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William Somerset Maugham

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What has influenced my life more than any other single thing has been my stammer. Had I not stammered I would probably... have gone to Cambridge as my brothers did, perhaps have become a don and every now and then published a dreary book about French literature.
Newsweek, 23 May, 1960

William Somerset Maugham

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In all my life I never competed for fortune, for a woman, or for fame. I learned to write in total isolation. My first work was also my best, and the first thing published. I never belonged to a circle or clique. I did not know I was writing a book until it was written. When my first book was published there was no one near me, an acquaintance let alone a friend, to congratulate me. I have never savored triumph, never won a race.

Eric Hoffer

Literature is not exhaustible, for the sufficient and simple reason that a single book is not. A book is not an isolated entity: it is a narration, an axis of innumerable narrations. One literature differs from another, either before or after it, not so much because of the text as for the manner in which it is read.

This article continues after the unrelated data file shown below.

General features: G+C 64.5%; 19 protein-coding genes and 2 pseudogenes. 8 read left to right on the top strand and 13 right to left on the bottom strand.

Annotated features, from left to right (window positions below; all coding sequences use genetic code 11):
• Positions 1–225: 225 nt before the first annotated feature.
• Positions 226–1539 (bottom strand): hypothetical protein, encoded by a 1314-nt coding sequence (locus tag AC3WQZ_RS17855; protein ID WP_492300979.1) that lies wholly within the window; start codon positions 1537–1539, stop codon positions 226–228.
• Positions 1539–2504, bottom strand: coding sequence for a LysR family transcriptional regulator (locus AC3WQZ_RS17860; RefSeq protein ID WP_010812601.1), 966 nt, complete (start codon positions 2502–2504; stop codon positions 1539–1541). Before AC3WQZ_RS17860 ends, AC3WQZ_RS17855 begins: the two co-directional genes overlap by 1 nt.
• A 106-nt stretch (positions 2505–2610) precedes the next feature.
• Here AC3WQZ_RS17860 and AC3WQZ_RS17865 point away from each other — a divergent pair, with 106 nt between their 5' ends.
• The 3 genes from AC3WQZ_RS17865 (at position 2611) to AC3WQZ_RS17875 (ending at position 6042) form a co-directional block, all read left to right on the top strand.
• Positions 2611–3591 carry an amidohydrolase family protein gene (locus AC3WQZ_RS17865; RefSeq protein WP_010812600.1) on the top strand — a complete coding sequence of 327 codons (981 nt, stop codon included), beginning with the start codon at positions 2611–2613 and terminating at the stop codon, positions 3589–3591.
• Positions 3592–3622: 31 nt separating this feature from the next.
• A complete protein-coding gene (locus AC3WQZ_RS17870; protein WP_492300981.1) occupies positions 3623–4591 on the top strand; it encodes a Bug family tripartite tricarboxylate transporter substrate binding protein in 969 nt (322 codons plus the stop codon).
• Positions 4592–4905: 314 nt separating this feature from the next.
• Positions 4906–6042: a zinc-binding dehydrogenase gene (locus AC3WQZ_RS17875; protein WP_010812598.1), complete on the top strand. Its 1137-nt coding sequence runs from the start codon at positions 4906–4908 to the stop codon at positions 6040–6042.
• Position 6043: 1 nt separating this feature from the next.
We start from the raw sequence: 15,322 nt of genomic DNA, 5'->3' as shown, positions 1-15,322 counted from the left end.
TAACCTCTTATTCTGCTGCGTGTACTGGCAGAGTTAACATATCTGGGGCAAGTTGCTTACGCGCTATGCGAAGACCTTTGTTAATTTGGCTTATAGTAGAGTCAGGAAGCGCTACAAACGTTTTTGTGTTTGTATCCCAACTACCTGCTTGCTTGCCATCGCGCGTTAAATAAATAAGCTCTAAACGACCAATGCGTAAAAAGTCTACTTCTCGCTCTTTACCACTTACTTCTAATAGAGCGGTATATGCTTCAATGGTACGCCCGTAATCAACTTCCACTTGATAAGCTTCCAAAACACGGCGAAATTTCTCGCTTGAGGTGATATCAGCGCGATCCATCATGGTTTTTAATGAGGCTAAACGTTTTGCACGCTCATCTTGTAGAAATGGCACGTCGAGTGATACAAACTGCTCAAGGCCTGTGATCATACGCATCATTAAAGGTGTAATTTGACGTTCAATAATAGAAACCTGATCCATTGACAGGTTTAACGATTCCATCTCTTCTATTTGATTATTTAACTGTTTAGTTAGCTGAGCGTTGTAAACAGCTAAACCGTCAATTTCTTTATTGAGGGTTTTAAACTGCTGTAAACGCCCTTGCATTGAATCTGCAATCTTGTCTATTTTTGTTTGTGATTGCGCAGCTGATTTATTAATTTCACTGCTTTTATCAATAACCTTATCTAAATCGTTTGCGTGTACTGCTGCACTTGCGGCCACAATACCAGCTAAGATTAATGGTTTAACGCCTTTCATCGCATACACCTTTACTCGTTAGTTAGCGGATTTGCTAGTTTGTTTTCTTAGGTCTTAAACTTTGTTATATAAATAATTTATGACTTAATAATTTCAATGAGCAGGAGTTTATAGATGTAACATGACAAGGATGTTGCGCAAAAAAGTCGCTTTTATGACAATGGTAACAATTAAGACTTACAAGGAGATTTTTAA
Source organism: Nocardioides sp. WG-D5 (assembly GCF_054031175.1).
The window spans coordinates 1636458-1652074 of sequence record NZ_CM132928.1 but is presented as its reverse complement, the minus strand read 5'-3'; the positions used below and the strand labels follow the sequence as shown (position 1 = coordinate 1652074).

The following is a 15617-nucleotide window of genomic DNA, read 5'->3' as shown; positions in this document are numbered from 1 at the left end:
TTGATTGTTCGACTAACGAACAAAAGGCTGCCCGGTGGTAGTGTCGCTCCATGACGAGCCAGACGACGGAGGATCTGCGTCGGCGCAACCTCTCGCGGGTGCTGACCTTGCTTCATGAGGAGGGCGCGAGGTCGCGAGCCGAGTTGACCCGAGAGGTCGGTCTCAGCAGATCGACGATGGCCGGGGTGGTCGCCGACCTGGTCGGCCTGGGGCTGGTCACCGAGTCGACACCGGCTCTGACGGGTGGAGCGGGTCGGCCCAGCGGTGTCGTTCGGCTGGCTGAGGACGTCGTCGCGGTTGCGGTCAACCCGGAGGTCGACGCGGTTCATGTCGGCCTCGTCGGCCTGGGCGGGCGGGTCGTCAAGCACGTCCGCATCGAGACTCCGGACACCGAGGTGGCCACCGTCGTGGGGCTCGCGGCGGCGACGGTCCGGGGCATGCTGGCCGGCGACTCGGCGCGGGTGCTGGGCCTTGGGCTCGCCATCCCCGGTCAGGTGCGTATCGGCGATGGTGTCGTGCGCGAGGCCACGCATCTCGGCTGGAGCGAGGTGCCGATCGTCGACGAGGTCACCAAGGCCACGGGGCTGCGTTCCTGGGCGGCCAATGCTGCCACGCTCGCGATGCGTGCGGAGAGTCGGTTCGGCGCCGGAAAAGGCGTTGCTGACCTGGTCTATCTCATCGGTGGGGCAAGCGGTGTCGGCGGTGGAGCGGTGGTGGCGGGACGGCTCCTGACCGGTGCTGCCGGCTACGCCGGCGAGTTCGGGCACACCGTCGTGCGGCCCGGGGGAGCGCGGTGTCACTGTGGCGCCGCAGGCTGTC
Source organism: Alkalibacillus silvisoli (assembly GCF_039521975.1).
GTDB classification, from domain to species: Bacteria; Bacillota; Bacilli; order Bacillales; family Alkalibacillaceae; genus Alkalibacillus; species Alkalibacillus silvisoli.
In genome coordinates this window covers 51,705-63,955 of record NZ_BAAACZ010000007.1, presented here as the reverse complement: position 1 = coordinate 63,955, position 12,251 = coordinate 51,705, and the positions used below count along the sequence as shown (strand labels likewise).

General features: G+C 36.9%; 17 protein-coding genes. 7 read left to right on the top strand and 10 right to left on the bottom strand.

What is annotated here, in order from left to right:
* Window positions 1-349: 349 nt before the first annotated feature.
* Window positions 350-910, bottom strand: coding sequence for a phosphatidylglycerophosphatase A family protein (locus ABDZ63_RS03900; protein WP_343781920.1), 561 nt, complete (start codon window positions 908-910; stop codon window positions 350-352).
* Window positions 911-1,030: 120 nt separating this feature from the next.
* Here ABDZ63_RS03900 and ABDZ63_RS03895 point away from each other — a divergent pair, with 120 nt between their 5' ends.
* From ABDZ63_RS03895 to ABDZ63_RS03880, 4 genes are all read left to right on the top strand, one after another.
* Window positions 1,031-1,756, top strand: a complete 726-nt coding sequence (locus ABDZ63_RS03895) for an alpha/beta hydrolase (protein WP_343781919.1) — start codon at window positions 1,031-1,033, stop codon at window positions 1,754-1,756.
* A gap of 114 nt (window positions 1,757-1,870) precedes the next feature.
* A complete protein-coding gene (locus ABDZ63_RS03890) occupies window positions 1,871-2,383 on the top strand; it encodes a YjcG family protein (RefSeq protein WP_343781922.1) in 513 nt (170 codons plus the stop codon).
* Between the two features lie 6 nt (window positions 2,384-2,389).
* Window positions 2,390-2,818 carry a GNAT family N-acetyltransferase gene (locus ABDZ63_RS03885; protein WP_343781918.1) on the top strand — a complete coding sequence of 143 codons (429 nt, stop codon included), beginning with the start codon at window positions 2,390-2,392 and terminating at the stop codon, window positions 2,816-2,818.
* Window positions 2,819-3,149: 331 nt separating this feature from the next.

Jorge Luis Borges

The writer is an ordinary man, not a spokesman for the people, and that literature can only be the voice of one individual. Writing that becomes an ode to a country, the standard of a nation, the voice of a party... loses its nature—it is no longer literature. Writers do not set out to be published, but to know themselves. Although Kafka or Pessoa resorted to language, it was not in order to change the world. I, myself, believe in what I call cold literature: a literature of flight for one's life, a literature that is not utilitarian, but a spiritual self-preservation in order to avoid being stifled by society. I believe in a literature of the moment, for the living. You have to know how to use freedom. If you use it in exchange for something else, it vanishes.

Gao Xingjian

We can no longer expect the one big book, the single achievement, to be an author's claim to posterity's regard. We shall be more inclined to assess the stature of a novelist by his ability to create what the French call an oeuvre, to present fragments of an individual vision in book after book, to build, if not a War and Peace or Ulysses, at least a shelf.

Anthony Burgess

Literature that is not the breath of contemporary society, that dares not transmit the pains and fears of that society, that does not warn in time against threatening moral and social dangers — such literature does not deserve the name of literature; it is only a façade. Such literature loses the confidence of its own people, and its published works are used as wastepaper instead of being read.

Aleksandr Solzhenitsyn
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